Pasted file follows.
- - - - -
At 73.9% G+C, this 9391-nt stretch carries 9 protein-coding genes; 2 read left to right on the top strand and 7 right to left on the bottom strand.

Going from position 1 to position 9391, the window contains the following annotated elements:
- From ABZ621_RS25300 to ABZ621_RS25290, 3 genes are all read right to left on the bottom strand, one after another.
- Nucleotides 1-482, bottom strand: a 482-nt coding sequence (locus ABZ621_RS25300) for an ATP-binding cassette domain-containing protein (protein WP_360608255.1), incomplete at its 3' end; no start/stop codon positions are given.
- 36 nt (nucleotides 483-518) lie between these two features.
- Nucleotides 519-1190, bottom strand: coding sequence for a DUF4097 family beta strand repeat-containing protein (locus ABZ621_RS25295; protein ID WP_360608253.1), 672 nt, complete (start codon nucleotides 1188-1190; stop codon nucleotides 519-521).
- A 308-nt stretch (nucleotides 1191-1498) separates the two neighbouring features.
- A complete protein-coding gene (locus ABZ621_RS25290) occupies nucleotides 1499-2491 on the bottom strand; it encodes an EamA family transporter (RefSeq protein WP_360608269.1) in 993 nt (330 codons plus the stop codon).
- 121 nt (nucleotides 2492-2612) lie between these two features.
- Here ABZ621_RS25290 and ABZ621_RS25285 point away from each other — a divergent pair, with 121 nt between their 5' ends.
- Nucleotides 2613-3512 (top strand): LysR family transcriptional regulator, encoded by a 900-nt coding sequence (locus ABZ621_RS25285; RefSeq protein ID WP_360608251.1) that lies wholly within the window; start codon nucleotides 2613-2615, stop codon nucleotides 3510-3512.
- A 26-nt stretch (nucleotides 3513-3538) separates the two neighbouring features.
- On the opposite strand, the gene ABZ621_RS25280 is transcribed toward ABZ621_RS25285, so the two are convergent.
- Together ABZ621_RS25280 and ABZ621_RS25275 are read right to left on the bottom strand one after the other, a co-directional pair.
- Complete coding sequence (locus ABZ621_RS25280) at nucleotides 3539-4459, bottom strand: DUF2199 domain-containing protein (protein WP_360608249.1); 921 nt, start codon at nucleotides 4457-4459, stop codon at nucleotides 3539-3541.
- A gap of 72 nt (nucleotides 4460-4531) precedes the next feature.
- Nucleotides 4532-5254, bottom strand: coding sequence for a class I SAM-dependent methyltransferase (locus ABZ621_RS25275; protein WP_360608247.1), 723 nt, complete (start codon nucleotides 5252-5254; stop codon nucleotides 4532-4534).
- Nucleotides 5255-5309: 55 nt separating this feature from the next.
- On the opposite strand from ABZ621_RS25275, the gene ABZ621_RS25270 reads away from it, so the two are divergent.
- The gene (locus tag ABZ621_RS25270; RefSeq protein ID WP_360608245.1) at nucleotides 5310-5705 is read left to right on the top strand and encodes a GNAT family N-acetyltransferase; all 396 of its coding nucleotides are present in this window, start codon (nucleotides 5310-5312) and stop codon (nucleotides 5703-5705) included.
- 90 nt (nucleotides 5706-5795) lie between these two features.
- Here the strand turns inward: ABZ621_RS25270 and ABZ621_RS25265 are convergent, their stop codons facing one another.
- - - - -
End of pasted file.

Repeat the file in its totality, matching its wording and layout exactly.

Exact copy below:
At 73.9% G+C, this 9391-nt stretch carries 9 protein-coding genes; 2 read left to right on the top strand and 7 right to left on the bottom strand.

Going from position 1 to position 9391, the window contains the following annotated elements:
- From ABZ621_RS25300 to ABZ621_RS25290, 3 genes are all read right to left on the bottom strand, one after another.
- Nucleotides 1-482, bottom strand: a 482-nt coding sequence (locus ABZ621_RS25300) for an ATP-binding cassette domain-containing protein (protein WP_360608255.1), incomplete at its 3' end; no start/stop codon positions are given.
- 36 nt (nucleotides 483-518) lie between these two features.
- Nucleotides 519-1190, bottom strand: coding sequence for a DUF4097 family beta strand repeat-containing protein (locus ABZ621_RS25295; protein ID WP_360608253.1), 672 nt, complete (start codon nucleotides 1188-1190; stop codon nucleotides 519-521).
- A 308-nt stretch (nucleotides 1191-1498) separates the two neighbouring features.
- A complete protein-coding gene (locus ABZ621_RS25290) occupies nucleotides 1499-2491 on the bottom strand; it encodes an EamA family transporter (RefSeq protein WP_360608269.1) in 993 nt (330 codons plus the stop codon).
- 121 nt (nucleotides 2492-2612) lie between these two features.
- Here ABZ621_RS25290 and ABZ621_RS25285 point away from each other — a divergent pair, with 121 nt between their 5' ends.
- Nucleotides 2613-3512 (top strand): LysR family transcriptional regulator, encoded by a 900-nt coding sequence (locus ABZ621_RS25285; RefSeq protein ID WP_360608251.1) that lies wholly within the window; start codon nucleotides 2613-2615, stop codon nucleotides 3510-3512.
- A 26-nt stretch (nucleotides 3513-3538) separates the two neighbouring features.
- On the opposite strand, the gene ABZ621_RS25280 is transcribed toward ABZ621_RS25285, so the two are convergent.
- Together ABZ621_RS25280 and ABZ621_RS25275 are read right to left on the bottom strand one after the other, a co-directional pair.
- Complete coding sequence (locus ABZ621_RS25280) at nucleotides 3539-4459, bottom strand: DUF2199 domain-containing protein (protein WP_360608249.1); 921 nt, start codon at nucleotides 4457-4459, stop codon at nucleotides 3539-3541.
- A gap of 72 nt (nucleotides 4460-4531) precedes the next feature.
- Nucleotides 4532-5254, bottom strand: coding sequence for a class I SAM-dependent methyltransferase (locus ABZ621_RS25275; protein WP_360608247.1), 723 nt, complete (start codon nucleotides 5252-5254; stop codon nucleotides 4532-4534).
- Nucleotides 5255-5309: 55 nt separating this feature from the next.
- On the opposite strand from ABZ621_RS25275, the gene ABZ621_RS25270 reads away from it, so the two are divergent.
- The gene (locus tag ABZ621_RS25270; RefSeq protein ID WP_360608245.1) at nucleotides 5310-5705 is read left to right on the top strand and encodes a GNAT family N-acetyltransferase; all 396 of its coding nucleotides are present in this window, start codon (nucleotides 5310-5312) and stop codon (nucleotides 5703-5705) included.
- 90 nt (nucleotides 5706-5795) lie between these two features.
- Here the strand turns inward: ABZ621_RS25270 and ABZ621_RS25265 are convergent, their stop codons facing one another.